data_type type fields are the most useful. Again, according to the source code, a boolean (the type which we suppose the
android:debuggable attribute to be) has a value of
0x12. For a boolean, “false” is
0x0000 in the
data field and “true” is anything else.
With that understanding, we compiled a version of the application with the debuggable flag set to true and unzipped the resulting apk to get access to
AndroidManifest.xml. Then, we used a modified version of axmldec to find the offset of the
android:debuggable attribute in the application element. Using our newfound knowledge of the format of the elements, we used
xxd to manually change the attribute’s value from “true” to “false”. We used that modified
AndroidManifest.xml file to create a non-debuggable version of the apk by zipping the contents of the directory generated when we unzipped the original apk. Finally, we signed the apk with our key and verified that our change to the debuggable flag worked (
$ aapt d badging <path to apk> | grep -i debug).
After all this work we learned …? Nothing. Yet.
We did, however, have a basis for a/b testing: Two applications, identical except for their debuggable flags.
We had to answer one final question before starting to test: How to fairly measure the application startup time? Remember, because only one of the two variants is marked as debuggable, we cannot use the Android Profiler. We found our answer in the
The Android Activity Monitor emits
am_* flags when certain meaningful events occur. You can see a list of all the
am_* flags here. We decided to rely on the
am_proc_start flag which contains information about the time an application takes to start.
We didn’t need to build a raw data set where n was, say, 1000. We just needed something “rough and ready”. Our test tool ran each version of the application 5 times and recorded the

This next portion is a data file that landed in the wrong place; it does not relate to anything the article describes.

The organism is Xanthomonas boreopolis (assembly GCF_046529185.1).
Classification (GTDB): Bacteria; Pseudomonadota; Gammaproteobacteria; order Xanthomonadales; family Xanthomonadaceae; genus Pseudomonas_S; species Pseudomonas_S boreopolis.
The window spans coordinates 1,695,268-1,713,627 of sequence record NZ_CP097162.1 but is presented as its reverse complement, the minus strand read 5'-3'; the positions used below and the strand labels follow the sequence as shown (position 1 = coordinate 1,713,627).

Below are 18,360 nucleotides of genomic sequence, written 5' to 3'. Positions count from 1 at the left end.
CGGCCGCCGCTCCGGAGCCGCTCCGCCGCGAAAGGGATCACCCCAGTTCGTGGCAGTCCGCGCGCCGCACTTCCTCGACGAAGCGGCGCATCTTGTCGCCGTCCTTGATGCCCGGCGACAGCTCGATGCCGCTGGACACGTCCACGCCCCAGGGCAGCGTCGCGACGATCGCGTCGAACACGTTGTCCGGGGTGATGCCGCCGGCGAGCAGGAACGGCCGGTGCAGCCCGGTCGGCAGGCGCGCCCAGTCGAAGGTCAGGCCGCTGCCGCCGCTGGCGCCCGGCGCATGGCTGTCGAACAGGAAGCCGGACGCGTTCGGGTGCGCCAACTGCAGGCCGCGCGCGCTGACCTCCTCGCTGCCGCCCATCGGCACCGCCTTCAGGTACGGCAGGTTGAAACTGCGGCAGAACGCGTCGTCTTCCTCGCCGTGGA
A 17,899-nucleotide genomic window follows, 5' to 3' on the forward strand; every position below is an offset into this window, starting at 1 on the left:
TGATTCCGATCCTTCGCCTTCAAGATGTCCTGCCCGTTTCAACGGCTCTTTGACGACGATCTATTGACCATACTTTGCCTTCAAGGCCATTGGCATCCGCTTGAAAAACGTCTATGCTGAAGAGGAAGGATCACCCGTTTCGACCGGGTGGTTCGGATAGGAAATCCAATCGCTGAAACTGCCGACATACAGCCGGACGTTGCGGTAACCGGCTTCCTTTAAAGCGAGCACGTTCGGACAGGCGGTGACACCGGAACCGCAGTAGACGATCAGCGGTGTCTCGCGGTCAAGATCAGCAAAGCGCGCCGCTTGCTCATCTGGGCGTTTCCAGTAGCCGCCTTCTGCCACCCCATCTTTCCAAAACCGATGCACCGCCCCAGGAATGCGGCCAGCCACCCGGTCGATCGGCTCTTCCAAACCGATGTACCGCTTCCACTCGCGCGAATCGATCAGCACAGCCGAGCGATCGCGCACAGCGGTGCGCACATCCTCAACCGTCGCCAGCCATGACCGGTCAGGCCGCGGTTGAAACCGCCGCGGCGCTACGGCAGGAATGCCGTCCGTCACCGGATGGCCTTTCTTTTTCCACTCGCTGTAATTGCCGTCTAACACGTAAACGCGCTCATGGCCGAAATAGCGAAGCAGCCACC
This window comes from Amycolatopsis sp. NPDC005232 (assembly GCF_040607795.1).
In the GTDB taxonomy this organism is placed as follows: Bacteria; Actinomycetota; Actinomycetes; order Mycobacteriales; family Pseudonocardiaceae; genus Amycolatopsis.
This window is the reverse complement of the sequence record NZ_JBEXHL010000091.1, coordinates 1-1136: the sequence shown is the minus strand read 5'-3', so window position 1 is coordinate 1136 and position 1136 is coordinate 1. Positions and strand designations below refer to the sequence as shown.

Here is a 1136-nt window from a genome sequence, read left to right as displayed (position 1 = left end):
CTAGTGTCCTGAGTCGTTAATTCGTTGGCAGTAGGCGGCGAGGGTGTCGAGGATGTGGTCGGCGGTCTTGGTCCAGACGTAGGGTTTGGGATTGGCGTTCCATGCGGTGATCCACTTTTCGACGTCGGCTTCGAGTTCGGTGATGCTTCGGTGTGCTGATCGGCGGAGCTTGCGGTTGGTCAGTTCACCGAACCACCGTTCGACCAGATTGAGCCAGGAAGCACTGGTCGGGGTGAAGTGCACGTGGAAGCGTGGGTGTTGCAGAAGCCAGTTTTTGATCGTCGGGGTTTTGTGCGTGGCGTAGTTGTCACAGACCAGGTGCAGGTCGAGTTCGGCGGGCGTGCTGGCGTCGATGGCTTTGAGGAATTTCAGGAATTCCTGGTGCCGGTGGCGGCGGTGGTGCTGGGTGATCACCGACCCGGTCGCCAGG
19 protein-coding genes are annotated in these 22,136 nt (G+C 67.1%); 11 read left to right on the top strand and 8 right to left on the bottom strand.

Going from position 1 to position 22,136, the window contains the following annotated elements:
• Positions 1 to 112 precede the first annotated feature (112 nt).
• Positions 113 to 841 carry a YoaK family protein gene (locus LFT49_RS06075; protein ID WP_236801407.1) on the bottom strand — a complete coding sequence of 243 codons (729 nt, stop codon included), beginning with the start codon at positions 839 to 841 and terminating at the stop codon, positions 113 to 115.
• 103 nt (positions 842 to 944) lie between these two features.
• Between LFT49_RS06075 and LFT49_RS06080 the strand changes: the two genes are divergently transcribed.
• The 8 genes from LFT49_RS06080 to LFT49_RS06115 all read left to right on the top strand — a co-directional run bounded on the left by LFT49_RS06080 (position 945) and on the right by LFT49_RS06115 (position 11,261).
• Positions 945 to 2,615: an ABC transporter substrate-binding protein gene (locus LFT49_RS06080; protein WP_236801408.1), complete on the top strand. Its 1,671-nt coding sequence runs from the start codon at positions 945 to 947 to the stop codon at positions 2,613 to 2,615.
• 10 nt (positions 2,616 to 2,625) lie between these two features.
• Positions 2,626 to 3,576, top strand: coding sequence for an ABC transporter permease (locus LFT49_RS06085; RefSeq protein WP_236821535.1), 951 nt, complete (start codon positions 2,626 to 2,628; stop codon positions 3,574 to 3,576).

am_proc_start times for each run. We recorded and analyzed the values.
You can see the raw data here.
Well, wow! The results indicate that our assumption was almost entirely wrong! Simply changing the value of the
android:debuggable flag has a significant impact on the time it takes an application to start.
For us, the implications of this discovery are enormous.
- The measurements that we are taking of the time it takes to start our application on the CI platform and in the profiler cannot be compared directly with the reported startup times of comparable applications (unless, of course, they are also measuring versions of their application with the
- A corollary to (1) is that we can use timing results from Android Profiler and the CI platform to monitor performance changes over time. The caveat is that we have to be vigilant against the possibility that our optimizations are only improving the performance of startup components that the runtime executes when the debuggable flag is set. While these optimizations will not negatively affect startup performance under routine conditions, spending time on them would be a waste of engineering resources.
- We must, now, consider whether the value of the
android:debuggableattribute changes other aspects of runtime performance. Although we do not believe that it does, these results show that we can no longer be certain of that.
As a result of this investigation, we are going to spend time researching where the runtime checks the debuggable flag and how it changes its behavior based on that value. We have several theories.
If you have any information leading to the arrest of the party responsible for the lost performance, please contact us in the comments!
Thank you to my fantastic teammate Anny who provided valuable feedback on a draft of this post. If you think that the post is well written and informative, it’s because of her. If you think that the post is confusing and boring, I take full responsibility.